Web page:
Seventy-five years ago this week, a Canberra meeting convened by Robert Menzies decided to establish a new political party, the Liberal party of Australia. The then Mr Menzies became its first parliamentary leader, before in late 1949 going on to serve as prime minister until early 1966.
The Liberal party has been in national office for fifty of its seventy-five years. For most of that time it has governed solidly from the sensible centre-right, representing mainstream Australians who Sir Robert called the ‘forgotten people’ and who evolved into ‘Howard’s battlers’, ‘Tony’s tradies’ and now Scott Morrison’s ‘quiet Australians’. Notwithstanding its talent for periodic leadership immolations, the Libs have governed for those who just get on with their jobs, raise families, and want economic prosperity ahead of ideology and virtue-signalling.
Since 1944, Australia’s population has more than tripled, our economy has boomed from a few billion pounds to trillions of dollars, and our nation’s culture and lifestyle has become the envy or the world – so much so that people come from a myriad of cultures and ethnic backgrounds to assimilate themselves into it. And, grounded in the Enlightenment traditions of Burkean conservatism and classical liberalism, it generally has governed carefully and responsibly for all, not just noisy sectional interests. ‘For the many, not the few’ may be the socialist slogan du jour, but surely it applies far more truly to a pragmatic, mainstream conservative Liberal party.
Yet let’s not forget that it was a Liberal government that ended the White Australia policy and drove the 1967 referendum that forever changed the lot of Aborigines for the better. It was a Liberal government that first opened university education to all and opened trade engagement with Asia. It was the Liberal party under John Howard which, first in constructive opposition and then in government, ensured long-overdue economic restructuring that kick-started what is now almost 30 years of continuous economic growth. And it was a Liberal government that, in 2013, took back sovereignty over our borders from people smugglers. Not a bad record of enlightened progress.
Back in 1994, when the Liberals turned 50 in their second decade of opposition and Labor seemingly had a long-term lock on government, academic Judith Brett predicted the party would not make its centenary. Just after winning May’s ‘unwinnable’ election, with its Labor opponents in disarray and another term or two of government looking highly likely, one may be forgiven for thinking Professor Brett, no friend of the Liberal party, talked rubbish. Liberals, however, should not forget that, had it not been for Bill Shorten’s and Labor’s overweening complacency and hubris, they would most likely have been in opposition for a very long time and, thanks to Malcolm Turnbull’s egotistical determination to put his ambition ahead of the best interests of the party, Liberals would have gone into opposition’s wilderness at war with themselves and facing an existential crisis.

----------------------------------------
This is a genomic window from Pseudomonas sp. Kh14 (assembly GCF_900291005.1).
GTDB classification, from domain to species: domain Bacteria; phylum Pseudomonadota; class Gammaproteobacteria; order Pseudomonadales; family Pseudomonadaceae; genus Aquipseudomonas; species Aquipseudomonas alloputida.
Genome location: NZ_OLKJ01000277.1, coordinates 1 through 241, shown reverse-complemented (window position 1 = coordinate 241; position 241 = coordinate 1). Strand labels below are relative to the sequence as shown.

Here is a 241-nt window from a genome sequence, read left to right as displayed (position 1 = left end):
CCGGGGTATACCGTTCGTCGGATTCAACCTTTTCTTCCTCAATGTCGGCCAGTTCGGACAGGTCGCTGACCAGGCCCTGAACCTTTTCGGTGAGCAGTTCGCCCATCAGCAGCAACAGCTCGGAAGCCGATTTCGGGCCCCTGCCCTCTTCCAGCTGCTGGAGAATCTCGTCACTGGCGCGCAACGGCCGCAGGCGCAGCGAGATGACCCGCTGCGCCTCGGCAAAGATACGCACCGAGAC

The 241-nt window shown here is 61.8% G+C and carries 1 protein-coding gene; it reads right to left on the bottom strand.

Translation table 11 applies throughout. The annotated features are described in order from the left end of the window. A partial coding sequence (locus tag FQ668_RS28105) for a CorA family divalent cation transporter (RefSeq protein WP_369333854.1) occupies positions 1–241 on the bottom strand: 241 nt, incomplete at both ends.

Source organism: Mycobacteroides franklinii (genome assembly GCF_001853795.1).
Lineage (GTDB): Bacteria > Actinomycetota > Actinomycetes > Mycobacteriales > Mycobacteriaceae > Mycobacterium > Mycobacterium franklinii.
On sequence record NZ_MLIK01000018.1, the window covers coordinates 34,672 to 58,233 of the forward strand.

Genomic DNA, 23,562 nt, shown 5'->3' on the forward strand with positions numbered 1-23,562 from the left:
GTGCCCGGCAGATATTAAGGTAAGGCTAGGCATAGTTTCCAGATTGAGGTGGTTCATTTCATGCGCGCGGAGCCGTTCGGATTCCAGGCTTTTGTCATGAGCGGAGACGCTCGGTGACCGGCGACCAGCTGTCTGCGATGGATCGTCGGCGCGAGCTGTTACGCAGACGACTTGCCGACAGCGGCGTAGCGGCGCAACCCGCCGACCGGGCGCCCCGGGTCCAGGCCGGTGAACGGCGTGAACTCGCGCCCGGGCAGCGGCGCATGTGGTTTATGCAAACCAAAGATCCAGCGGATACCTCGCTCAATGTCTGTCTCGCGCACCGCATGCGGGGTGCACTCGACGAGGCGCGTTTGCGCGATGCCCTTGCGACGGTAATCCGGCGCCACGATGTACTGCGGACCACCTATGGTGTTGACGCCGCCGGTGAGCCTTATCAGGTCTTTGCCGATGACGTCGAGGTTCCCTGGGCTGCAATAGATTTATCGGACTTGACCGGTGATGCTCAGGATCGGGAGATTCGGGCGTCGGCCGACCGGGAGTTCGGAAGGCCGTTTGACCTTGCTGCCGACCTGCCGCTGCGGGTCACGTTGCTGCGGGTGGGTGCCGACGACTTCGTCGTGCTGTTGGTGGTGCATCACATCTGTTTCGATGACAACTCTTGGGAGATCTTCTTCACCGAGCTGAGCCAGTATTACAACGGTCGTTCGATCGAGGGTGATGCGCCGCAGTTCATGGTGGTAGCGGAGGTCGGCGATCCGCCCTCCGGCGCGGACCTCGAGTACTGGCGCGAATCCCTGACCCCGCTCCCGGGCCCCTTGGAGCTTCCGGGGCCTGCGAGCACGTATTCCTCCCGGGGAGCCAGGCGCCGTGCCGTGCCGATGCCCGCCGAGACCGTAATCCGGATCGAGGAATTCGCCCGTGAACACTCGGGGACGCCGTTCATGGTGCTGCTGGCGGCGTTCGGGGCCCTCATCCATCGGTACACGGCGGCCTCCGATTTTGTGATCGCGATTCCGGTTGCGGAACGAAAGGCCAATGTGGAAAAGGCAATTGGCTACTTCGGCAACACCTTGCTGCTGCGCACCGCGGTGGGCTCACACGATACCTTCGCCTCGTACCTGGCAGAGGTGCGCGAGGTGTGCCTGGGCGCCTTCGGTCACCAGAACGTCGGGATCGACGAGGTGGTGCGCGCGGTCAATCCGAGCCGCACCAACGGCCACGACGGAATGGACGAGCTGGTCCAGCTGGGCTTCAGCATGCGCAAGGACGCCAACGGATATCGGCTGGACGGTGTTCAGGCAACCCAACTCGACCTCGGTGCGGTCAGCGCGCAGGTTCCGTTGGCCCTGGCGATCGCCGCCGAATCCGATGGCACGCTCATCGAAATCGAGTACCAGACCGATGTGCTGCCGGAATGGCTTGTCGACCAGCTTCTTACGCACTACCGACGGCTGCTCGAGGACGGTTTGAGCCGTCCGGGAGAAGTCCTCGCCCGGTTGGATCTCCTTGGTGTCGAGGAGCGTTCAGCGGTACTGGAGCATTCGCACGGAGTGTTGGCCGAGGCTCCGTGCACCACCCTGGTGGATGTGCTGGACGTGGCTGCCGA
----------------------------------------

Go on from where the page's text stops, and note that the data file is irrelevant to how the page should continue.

To reach that 2044 centenary, and to ensure the quiet Australians have the pragmatic, sensible, mainstream government they crave, Mr Morrison therefore must encourage fellow Liberals to celebrate their achievements soberly, not gloatingly. If Liberal MPs believe they won the 2019 election rather than that Mr Shorten lost it, and fail to heed the lesson of the party’s leadership upheavals and crises of direction of the last decade – especially the rise and fall of Malcolm Turnbull – then the party still risks losing the future as much as it has won the past.
Banquo’s miserable ghost
To mark the Liberal anniversary, the Australian has run extended interviews by Troy Bramston with the four living Liberal PMs, Howard, Turnbull, Abbott and Morrison. Three of them highlighted how they saw themselves as servants of the Liberal party, and how much they owed to fellow Liberals who gave them the chance to serve in our highest political office.
Only Mr Turnbull made clear that, for him, le Parti, c’est moi. A year on from his second self-destruction, Mr Turnbull is still under the apparent delusion his brilliance was wasted on those he led. All the disasters of his leadership were somebody else’s fault, and his tin ear for Liberal values and traditions was obvious in what he told Mr Bramston. Mr Turnbull once spoke of other former PMs as ‘miserable ghosts’: but it is he, joining apostates Malcolm Fraser and John Hewson, who is the Banquo’s ghost of the Libs’ anniversary party.